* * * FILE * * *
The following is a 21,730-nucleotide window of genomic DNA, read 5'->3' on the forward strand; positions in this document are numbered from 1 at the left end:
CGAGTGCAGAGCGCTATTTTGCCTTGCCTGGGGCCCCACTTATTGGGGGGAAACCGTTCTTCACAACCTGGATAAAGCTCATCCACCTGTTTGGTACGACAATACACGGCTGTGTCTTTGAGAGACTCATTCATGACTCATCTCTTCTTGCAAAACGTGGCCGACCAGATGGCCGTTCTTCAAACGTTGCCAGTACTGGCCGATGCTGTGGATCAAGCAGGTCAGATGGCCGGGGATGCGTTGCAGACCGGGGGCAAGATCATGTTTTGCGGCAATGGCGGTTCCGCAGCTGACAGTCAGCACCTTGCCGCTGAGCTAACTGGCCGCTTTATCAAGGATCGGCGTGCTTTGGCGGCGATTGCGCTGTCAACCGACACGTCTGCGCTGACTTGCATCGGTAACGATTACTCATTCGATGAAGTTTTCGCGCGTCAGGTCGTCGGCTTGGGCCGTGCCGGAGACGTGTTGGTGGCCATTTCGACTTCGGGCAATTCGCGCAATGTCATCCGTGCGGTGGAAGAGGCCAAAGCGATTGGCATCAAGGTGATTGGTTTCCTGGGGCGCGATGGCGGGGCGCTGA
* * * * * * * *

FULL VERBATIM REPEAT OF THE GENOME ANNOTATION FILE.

The following is a 21,730-nucleotide window of genomic DNA, read 5'->3' on the forward strand; positions in this document are numbered from 1 at the left end:
CGAGTGCAGAGCGCTATTTTGCCTTGCCTGGGGCCCCACTTATTGGGGGGAAACCGTTCTTCACAACCTGGATAAAGCTCATCCACCTGTTTGGTACGACAATACACGGCTGTGTCTTTGAGAGACTCATTCATGACTCATCTCTTCTTGCAAAACGTGGCCGACCAGATGGCCGTTCTTCAAACGTTGCCAGTACTGGCCGATGCTGTGGATCAAGCAGGTCAGATGGCCGGGGATGCGTTGCAGACCGGGGGCAAGATCATGTTTTGCGGCAATGGCGGTTCCGCAGCTGACAGTCAGCACCTTGCCGCTGAGCTAACTGGCCGCTTTATCAAGGATCGGCGTGCTTTGGCGGCGATTGCGCTGTCAACCGACACGTCTGCGCTGACTTGCATCGGTAACGATTACTCATTCGATGAAGTTTTCGCGCGTCAGGTCGTCGGCTTGGGCCGTGCCGGAGACGTGTTGGTGGCCATTTCGACTTCGGGCAATTCGCGCAATGTCATCCGTGCGGTGGAAGAGGCCAAAGCGATTGGCATCAAGGTGATTGGTTTCCTGGGGCGCGATGGCGGGGCGCTGA